I’m using C/C++ here. That’s not the only language I ever use, but it’s ok for these demos. I’m a big fan of C#, as well as my favorite LuaJIT. Of course you can also just use Javascript and browsers, but here we are. You’ll also notice in my usage of the language you don’t see a lot of memory management. You don’t typically see new/delete. That’s not because I’m using some garbage collection system. It’s because of a careful choice of data structures, calling conventions, and object lifetime management. Most things are held on ‘the stack’, because they’re temporary. Then, things like the canvas object, are initialized internally, so the programmer doesn’t have to worry about how that’s occuring, and doesn’t need to manage any associated memory.

I like this. It gives me a relatively easy programming API without forcing me to deal with memory management, which is easily the biggest bug generator when using this particular language. This is great for short demos. It’s a lot harder to maintain with more serious involved applications, although I’d argue it can be done with proper composition and super tight adherence to a coding methodology. Not realistic with large teams of programmers though.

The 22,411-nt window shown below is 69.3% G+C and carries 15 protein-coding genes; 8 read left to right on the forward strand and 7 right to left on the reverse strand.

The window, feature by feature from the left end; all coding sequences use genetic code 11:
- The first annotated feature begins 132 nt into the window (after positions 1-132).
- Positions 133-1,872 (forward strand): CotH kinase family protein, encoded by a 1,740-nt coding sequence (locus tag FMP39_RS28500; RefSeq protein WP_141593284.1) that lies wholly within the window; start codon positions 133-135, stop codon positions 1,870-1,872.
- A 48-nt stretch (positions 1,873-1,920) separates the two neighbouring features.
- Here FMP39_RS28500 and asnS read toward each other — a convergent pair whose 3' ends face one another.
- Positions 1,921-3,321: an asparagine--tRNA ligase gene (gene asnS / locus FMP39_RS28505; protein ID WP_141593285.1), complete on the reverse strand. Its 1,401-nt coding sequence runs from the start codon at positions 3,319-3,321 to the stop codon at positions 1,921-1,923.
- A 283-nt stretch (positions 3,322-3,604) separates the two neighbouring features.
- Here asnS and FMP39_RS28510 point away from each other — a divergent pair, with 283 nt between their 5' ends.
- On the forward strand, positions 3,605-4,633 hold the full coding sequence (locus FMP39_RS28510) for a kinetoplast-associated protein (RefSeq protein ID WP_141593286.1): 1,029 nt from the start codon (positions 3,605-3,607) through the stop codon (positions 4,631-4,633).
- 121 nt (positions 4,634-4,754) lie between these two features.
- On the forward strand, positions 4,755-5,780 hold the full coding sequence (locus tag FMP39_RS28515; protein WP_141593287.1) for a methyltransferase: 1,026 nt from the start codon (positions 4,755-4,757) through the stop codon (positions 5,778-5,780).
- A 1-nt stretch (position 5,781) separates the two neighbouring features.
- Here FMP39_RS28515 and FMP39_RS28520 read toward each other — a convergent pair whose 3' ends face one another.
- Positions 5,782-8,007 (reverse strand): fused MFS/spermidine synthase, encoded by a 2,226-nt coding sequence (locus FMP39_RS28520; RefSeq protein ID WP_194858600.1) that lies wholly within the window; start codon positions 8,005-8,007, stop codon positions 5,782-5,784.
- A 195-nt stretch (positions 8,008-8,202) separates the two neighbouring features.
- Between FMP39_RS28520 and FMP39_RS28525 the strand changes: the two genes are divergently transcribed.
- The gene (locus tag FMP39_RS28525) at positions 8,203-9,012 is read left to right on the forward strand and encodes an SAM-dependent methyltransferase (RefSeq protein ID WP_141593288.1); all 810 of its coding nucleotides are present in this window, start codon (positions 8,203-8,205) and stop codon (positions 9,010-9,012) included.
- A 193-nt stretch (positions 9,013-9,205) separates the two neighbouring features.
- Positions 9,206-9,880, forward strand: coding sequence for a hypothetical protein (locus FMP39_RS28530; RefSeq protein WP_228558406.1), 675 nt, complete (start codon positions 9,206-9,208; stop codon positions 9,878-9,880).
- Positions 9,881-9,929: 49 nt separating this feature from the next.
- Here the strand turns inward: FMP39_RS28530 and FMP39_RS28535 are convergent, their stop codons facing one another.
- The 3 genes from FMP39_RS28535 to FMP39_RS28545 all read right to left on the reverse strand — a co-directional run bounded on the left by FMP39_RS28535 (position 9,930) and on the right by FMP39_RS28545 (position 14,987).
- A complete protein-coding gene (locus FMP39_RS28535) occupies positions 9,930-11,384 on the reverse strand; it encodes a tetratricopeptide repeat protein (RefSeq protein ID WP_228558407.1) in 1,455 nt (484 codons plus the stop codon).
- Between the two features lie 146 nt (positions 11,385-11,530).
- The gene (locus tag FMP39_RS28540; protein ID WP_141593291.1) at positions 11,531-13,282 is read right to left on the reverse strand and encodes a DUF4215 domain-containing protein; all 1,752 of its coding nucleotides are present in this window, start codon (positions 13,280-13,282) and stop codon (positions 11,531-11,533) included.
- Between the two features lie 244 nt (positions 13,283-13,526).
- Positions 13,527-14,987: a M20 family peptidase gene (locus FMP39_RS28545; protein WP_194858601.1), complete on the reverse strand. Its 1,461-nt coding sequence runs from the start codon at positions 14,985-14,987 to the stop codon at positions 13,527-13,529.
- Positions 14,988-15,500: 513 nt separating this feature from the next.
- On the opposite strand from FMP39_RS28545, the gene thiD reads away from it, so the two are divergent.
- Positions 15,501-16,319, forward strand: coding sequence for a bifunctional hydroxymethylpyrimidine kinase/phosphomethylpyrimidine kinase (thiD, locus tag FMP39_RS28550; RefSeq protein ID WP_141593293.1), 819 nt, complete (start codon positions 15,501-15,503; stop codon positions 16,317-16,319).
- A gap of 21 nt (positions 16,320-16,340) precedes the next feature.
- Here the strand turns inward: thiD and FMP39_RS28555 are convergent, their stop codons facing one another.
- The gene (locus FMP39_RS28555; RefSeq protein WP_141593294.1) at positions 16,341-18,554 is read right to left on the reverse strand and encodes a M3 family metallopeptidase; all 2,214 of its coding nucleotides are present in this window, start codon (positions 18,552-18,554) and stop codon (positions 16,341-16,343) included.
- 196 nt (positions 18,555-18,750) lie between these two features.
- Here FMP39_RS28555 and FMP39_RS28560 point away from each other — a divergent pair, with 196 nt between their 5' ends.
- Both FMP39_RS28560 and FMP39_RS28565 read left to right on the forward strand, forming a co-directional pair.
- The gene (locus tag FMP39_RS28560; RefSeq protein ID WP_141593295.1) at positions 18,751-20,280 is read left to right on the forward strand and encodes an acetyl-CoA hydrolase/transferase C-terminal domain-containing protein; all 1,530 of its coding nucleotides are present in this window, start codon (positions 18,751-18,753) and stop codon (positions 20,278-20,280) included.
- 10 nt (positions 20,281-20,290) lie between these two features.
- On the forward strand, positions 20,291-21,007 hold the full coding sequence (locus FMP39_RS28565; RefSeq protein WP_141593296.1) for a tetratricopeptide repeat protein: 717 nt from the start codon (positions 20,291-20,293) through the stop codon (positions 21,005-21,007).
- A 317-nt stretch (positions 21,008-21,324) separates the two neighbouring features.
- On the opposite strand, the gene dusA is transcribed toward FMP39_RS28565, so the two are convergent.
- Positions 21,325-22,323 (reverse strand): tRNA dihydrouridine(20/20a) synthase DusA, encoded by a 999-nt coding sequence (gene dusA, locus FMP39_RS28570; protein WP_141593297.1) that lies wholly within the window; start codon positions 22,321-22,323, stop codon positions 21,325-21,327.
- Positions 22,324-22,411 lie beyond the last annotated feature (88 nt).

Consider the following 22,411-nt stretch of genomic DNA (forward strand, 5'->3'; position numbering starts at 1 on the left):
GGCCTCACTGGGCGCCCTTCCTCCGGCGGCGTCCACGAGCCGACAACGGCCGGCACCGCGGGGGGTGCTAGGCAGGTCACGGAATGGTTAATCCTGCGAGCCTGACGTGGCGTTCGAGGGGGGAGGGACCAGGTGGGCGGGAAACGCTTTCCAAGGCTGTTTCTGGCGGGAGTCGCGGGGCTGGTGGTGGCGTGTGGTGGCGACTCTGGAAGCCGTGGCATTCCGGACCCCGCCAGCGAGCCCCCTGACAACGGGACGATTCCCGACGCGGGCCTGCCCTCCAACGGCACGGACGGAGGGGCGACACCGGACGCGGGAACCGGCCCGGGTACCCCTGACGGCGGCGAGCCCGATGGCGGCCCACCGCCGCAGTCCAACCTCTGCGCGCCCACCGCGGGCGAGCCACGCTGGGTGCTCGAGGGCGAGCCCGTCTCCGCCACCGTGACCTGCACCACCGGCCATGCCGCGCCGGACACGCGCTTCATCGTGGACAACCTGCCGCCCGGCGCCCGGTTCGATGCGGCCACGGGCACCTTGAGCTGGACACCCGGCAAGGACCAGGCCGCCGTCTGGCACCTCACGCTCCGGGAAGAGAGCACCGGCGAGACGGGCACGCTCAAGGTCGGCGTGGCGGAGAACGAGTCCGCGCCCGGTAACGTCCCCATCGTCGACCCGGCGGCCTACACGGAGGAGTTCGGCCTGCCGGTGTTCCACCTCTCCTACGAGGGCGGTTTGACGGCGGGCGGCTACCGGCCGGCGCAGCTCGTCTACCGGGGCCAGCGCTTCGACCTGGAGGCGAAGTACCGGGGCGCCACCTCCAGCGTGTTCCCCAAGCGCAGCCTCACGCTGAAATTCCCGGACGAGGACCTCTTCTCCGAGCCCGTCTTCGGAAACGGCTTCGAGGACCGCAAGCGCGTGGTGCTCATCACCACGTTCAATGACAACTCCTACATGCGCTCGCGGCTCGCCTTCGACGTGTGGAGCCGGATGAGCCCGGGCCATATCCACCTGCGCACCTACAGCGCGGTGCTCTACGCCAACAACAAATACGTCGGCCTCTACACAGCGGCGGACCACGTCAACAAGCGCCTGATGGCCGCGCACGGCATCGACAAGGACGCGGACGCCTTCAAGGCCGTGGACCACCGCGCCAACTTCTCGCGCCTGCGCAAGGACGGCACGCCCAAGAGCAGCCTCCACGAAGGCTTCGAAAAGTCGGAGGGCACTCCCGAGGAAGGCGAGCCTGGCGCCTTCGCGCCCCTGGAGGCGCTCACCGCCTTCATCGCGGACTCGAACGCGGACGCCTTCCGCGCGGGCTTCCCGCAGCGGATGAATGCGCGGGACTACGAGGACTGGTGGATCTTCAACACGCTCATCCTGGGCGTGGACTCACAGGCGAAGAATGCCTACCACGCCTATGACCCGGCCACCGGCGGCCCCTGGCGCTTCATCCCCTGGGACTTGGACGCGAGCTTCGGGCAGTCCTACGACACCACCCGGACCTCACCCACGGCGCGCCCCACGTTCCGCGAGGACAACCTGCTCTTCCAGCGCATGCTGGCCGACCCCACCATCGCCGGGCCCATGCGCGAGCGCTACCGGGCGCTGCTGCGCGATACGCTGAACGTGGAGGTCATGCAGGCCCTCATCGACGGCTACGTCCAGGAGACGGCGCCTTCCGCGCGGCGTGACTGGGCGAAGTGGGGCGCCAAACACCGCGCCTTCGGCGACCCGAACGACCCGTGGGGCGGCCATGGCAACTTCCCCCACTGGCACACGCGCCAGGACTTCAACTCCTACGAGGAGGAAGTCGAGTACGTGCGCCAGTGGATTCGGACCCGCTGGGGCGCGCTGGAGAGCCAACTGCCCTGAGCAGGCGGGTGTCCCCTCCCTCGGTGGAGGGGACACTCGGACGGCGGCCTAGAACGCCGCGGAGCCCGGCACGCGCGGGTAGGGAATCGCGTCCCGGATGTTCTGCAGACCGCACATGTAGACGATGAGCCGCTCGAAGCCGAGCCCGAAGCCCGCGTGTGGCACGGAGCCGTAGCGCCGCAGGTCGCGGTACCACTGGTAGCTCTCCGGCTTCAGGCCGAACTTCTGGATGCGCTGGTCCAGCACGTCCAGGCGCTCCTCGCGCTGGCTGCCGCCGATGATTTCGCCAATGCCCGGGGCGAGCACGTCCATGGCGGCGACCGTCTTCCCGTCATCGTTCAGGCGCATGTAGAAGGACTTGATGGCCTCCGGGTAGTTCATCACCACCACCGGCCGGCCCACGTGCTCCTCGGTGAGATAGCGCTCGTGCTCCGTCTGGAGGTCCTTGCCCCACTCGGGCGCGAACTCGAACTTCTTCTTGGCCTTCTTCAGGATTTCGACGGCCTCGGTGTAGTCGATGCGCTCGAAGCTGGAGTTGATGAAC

OK, so small size, simple to write code, simple to integrate stuff you see on the internet. What about the movie?

scene_full movie

There you go. 8 hours of rendering, condensed down to a few seconds for your viewing pleasure. In this particular case, since the renderer is updating the canvas every frame, each frame is a single scan line. As there are 800 vertical lines, there are 800 frames. You can pick whatever frame rate you like to display at whatever speed.

If you were really clever, and had a few machines laying around, you’d create a render farm, and make an animated short with motion, each machine rendering a single frame, and then ultimately stitching it all together. But, on my meager dev box, I just get this little movie, and that’s my demo.

This just goes to show you. If you see something interesting out there in the graphics world, maybe a new line drawing algorithm, or a real-time renderer, it’s not hard to try those things out when you’ve got the proper setup. Of course, there are other frameworks out there, like SDL, or Qt, which do this kind of thing. If you look at them, just see how big they are, how complex their build environment is, and how much framework you must learn to do basic things. If they’re ok for you, then go that route. If they’re a bit much, then you might pursue this method, which is fairly minimal.

Next time around, screen capture, for fun and profit.